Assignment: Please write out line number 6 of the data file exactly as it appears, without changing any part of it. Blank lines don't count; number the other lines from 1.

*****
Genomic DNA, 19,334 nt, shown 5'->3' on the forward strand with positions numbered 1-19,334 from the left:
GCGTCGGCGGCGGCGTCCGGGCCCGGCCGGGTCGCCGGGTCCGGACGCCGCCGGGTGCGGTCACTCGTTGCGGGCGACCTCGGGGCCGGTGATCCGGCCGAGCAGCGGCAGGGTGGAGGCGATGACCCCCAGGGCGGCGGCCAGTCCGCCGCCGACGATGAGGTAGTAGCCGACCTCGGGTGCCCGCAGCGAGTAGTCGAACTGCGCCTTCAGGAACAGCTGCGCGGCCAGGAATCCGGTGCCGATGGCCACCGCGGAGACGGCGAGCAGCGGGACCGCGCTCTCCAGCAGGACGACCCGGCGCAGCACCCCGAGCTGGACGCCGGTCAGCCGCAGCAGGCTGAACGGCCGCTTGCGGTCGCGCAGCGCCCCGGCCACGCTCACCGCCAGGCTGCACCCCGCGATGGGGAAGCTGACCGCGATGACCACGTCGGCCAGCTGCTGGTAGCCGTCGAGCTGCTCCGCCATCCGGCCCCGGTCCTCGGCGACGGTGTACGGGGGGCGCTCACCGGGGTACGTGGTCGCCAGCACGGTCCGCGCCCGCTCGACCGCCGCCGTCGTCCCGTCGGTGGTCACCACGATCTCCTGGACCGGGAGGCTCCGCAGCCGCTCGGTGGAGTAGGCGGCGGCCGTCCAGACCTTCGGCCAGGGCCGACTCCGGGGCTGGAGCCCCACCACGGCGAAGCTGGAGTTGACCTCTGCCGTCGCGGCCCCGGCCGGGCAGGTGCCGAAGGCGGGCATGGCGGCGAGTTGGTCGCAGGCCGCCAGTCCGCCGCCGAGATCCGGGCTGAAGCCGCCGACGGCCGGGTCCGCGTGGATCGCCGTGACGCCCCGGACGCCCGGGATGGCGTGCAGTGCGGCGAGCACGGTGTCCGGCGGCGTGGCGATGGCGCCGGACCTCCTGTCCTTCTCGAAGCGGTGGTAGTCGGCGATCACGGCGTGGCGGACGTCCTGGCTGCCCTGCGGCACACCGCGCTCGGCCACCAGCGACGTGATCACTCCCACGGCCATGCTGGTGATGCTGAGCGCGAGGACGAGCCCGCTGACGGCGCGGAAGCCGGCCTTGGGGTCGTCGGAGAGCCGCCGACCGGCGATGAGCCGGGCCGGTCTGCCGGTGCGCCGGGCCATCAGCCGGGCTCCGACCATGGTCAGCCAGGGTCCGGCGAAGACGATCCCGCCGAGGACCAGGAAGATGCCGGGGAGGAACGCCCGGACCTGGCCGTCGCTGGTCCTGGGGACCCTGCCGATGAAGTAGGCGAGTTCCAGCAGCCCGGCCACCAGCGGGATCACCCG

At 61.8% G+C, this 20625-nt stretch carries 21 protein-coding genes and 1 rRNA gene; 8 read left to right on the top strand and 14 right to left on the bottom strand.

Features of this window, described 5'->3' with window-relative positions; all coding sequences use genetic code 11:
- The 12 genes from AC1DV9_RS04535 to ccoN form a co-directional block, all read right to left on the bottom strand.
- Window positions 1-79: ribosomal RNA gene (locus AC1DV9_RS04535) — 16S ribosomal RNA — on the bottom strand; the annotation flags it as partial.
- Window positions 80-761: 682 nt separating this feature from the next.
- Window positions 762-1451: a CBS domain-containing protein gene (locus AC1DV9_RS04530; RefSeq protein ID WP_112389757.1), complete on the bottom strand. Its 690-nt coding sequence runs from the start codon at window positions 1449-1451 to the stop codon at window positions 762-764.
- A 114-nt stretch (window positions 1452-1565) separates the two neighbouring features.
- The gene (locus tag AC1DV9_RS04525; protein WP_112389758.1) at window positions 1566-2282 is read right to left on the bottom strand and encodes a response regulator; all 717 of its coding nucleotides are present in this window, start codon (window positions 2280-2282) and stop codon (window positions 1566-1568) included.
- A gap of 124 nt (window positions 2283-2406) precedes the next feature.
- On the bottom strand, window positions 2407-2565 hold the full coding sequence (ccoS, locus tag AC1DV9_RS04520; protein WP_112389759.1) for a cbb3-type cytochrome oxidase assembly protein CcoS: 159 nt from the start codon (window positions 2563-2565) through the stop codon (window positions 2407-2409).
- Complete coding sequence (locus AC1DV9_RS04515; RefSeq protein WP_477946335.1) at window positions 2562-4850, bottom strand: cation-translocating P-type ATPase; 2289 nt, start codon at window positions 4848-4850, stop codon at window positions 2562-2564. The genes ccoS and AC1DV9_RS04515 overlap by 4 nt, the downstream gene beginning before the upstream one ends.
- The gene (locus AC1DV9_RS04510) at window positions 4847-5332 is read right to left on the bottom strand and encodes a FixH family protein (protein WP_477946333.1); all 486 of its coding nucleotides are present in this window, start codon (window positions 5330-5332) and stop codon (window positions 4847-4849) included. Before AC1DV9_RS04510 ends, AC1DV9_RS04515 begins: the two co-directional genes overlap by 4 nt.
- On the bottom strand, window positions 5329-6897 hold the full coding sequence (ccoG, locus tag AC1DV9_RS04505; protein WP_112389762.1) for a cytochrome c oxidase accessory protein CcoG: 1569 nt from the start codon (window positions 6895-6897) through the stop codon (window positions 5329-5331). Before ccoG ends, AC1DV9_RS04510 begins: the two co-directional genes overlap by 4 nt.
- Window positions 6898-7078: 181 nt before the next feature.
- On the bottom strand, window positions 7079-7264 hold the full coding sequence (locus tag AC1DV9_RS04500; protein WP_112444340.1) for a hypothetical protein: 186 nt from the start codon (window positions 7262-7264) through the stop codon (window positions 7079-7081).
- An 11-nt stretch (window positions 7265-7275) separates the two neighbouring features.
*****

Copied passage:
- Window positions 1-79: ribosomal RNA gene (locus AC1DV9_RS04535) — 16S ribosomal RNA — on the bottom strand; the annotation flags it as partial.